Doctoral Fellow

Doctoral Fellow Zoé Évrard Zoé Evrard

Discipline: Political Science
Supervisor: Jenny Andersson
Enrolled: September 2017


Neoliberalization through Elite Consensus: The Case of Belgium

Less than half a century after the first gathering of the Mont Pelerin Society (MPS), in 1947, neoliberalism had turned into “a commonsense of the times” (Peck and Tickell 2002: 381). In most if not all advanced capitalist countries neoliberalisation, i.e., a common trajectory in a neoliberal dimension, could be observed (Hay 2011; Baccaro and Howell 2017). A common neoliberal trajectory does not imply a convergence in institutional form, “a glacial flattening of the institutional landscape to an identical topography” as Baccaro and Howell put it (2017: 15). In fact, depending on the local power relations and constraints set by existing institutions, neoliberalisation happened through different paths and mechanisms across countries, producing differentiated outcomes or varieties of liberalisation (Fourcade-Gourinchas and Babb 2002; Thelen 2014). Besides, it is interesting to note that not only MPS-related, but a vast range of actors contributed to these neoliberalisations, including notoriously left and center-left parties (Mudge 2008).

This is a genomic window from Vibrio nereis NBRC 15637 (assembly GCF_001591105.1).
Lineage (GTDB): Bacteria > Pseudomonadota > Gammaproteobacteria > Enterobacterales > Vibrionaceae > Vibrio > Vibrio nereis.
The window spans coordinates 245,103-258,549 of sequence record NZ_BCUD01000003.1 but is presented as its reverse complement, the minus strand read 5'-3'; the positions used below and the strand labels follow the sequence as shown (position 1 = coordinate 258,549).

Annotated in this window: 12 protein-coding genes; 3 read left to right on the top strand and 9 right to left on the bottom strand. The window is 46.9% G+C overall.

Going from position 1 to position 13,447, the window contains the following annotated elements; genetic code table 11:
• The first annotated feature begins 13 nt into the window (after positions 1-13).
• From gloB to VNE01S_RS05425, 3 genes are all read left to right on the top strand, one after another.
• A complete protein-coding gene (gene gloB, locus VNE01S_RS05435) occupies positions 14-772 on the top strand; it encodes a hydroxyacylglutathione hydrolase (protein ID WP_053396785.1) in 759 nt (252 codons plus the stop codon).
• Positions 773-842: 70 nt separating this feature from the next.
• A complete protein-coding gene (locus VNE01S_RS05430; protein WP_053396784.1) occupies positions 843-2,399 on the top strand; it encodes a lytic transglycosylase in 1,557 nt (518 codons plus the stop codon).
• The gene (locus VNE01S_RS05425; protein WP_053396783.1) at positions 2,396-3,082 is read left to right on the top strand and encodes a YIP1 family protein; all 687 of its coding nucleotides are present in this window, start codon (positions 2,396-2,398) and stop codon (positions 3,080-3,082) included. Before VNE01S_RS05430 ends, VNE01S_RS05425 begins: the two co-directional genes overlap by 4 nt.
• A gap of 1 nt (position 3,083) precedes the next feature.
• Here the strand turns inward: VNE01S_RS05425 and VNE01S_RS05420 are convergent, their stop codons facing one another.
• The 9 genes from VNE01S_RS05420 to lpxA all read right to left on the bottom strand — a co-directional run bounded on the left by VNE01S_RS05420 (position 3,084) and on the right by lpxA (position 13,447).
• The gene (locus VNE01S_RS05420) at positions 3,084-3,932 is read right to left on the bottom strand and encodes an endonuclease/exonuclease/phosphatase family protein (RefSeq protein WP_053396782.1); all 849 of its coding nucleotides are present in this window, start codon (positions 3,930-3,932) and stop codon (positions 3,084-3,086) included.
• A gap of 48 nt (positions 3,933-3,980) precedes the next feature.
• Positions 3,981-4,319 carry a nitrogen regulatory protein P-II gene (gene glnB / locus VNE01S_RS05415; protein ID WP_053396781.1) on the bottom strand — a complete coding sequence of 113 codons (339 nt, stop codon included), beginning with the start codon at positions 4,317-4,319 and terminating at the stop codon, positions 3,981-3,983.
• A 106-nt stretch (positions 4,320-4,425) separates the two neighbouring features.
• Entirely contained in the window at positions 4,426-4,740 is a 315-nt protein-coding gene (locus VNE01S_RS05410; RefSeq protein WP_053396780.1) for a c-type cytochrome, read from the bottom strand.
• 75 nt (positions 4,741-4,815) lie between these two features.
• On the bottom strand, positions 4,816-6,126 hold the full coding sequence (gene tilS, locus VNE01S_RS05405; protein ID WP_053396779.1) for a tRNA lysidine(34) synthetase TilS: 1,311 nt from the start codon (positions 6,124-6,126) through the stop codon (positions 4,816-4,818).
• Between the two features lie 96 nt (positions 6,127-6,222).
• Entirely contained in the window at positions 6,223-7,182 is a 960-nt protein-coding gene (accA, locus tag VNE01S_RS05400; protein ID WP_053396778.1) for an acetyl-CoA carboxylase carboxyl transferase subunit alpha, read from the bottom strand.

As a paradoxical result, considering the exponential growth of the literature on neoliberalism since the 1990s (Mirowski 2014; Boas and Gans-Morse 2009), much more work still needs to be done in order to fully understand how, when and why neoliberal ideas spread, became dominant, and were consolidated as such, first, and secondly, how the local and practical translations of neoliberal ideas in public policies have produced multiple patterns or varieties of neoliberalization (Peck and Tickell 2002; Brenner et al. 2010; Campbell and Pedersen 2001). This work seeks to extend the emerging historiography of neoliberalism in a currently under-explored context: Belgium. Why, how and to what extent, could neoliberalism become dominant in the 1980s, and consolidate in the 1990s as the dominant policy paradigm in Belgium, is the question it seeks to answer. Adopting discursive neo-institutionalism as the main theoretical perspective (e.g. Blyth 2002; Hay 2011), a historical approach supported by a process tracing methodology using qualitative data will be followed (i.e., Bennett and Checkel 2014; Collier 2011).

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